9-Simon S, Kubeš M, Baster P, Robert S, Dobrev P, Friml J, Petrášek J, Zažímalová E. (2013). Defining selectivity of processes along the auxin response chain: a study using auxin analogues. New Phytologist. 200:1034-1048 [12]


10-Moschou P, Smertenko A, Minina E, Fukada K, Savenkov E, Robert S, Hussey P, Bozhkova P. (2013). The caspase-related protease separase (EXTRA SPINDLE POLES) regulates cell polarity and cytokinesis in Arabidopsis. The Plant Cell. 25 :2171-2186. [8]


11-Tanaka H, Kitakura S, Rakusová H, Uemura T, Feraru MI, De Rycke R, Robert S, Kakimoto T, Friml J. (2013). Cell polarity and patterning by PIN trafficking through early endosomal compartments in Arabidopsis. Plos Genetics, e1003540. doi: 10.1371/journal.pgen.1003540. [18]


12-Yu H, Karampelias M, Robert S, Peer W, Swarup R, Ye S, Ge L, Cohen J, Murphy A, Friml J, Estelle M. (2013). ROOT UVB SENSITIVE 1/WEAK AUXIN RESPONSE 3 is essential for polar auxin transport in Arabidopsis. Plant Physiology, 162: 965-76 [6]


    13-Baster P, Robert S, Kleine-Vehn J, Vanneste S, Kania, U, Grunewal W, De Rybel B, Beeckman T and Friml J (2012). Dual regulation of PIN vacuolar trafficking and auxin fluxes by differential auxin levels during root gravitropism. Embo Journal, 32:260-74. [34]


    14-Chen X, Naramoto, S, Robert S, Tejos R, Löfke C, Lin D, Yang Z, Friml J (2012). ABP1 and ROP6 GTPase signaling regulate clathrin-mediated endocytosis in Arabidopsis roots. Current Biology, 22:1326-32. [75]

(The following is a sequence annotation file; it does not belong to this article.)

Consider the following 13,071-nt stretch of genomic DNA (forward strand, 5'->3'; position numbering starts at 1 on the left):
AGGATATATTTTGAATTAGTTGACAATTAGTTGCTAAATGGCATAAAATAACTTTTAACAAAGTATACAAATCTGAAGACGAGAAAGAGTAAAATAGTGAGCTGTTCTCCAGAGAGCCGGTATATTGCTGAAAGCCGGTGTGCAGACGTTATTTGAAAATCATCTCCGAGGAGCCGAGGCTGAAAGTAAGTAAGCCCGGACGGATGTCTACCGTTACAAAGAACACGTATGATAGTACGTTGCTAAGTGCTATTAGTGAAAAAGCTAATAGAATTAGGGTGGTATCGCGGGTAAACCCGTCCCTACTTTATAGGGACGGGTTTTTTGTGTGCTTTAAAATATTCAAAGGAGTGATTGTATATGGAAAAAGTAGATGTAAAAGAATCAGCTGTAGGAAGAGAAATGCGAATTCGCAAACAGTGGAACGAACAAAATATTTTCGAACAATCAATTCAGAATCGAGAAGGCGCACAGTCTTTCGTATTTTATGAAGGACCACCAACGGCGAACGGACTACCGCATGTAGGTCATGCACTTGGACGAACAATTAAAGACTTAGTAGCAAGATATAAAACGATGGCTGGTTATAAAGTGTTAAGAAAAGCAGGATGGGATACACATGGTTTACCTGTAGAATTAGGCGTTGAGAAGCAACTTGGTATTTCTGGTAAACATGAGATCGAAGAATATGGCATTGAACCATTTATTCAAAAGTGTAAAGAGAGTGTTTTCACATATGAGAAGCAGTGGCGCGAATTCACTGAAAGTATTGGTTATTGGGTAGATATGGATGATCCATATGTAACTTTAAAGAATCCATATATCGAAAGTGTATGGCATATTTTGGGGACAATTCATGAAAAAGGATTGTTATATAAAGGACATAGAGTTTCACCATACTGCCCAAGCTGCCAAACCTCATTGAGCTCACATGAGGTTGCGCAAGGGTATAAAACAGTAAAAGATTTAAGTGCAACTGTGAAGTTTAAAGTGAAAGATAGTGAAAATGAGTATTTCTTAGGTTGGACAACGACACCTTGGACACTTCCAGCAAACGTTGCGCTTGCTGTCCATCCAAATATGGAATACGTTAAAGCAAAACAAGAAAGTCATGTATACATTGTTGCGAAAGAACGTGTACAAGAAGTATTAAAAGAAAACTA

15-Kleine-Vehn J, Wabnik K, Martinière A, Łangowski L, Willig K, Naramoto S, Leitner J, Tanaka H, Jakobs S, Robert S, Luschnig C, Govaerts W, Hell S, Runions J, Friml J (2011). Recycling, clustering, and endocytosis jointly maintain PIN auxin carrier polarity at plasma membrane. Molecular System Biology, 7:540. doi: 10.1038/msb.2011.72. [62]


    ★16-Drakakaki G *, Robert S *, Szátmari A-M *, Brown M, Nagawa S, Van Damme D, Leonard M, Yang Z, Girke T, Schmid S, Russinova E, Friml J, Raikhel N, Hicks G (2011). Clusters of bioactive compounds target dynamic endomembrane networks in vivo. Proc Natl Acad Sci. USA, 108:17850-17855. [42]


    17-Barberon M*, Zelazny E*, Robert S, Conéjéro G, Curie C, Friml J, Vert G (2011). Monoubiquitin-dependent endocytosis of the IRON-REGULATED TRANORTER 1 (IRT1) transporter controls iron uptake in plants. Proc Natl Acad Sci. USA, 108: E450-8. [116]


    18-Kitakura S*, Vanneste S*, Robert S, Lofke C, Teichmann T, Tanaka H, Friml J (2011). Clathrin mediates endocytosis and polar distribution of PIN auxin transporters in Arabidopsis. The Plant Cell, 23: 1920–1931. [93]


    19-Naramoto S, Kleine-Vehn J, Robert S, Fujimoto M, Dainobu T, Paciorek T, Ueda T, Nakano A, Van Montagu MC, Fukuda H, Friml J (2010). ADP-ribosylation factor machinery mediates endocytosis in plant cells. Proc Natl Acad Sci. USA, 107: 21890–21895. [49]


    ★20-Robert S*, Kleine-Vehn J*, Barbez E, Sauer M, Paciorek T, Baster P, Vanneste S, Zhang J, Simon S, Covanova M, Hayashi H, Dhonukshe P, Yang Z, Bednarek S, Jones A, Luschnig C, Aniento F, Zazımalova E, and Friml J (2010). ABP1 mediates auxin inhibition of clathrin-dependent endocytosis in Arabidopsis. Cell, 143:111-121. [200]


       21-Ge L, Peer W, Robert S, Swarup R, Ye S, Prigge M, Cohen JD, Friml J, Murphy A, Tang D, Estelle M (2010). Arabidopsis ROOT UVB SENSITIVE2/WEAK AUXIN RESPONSE1 is required for polar auxin transport. The Plant Cell, 22: 1749–1761. [14]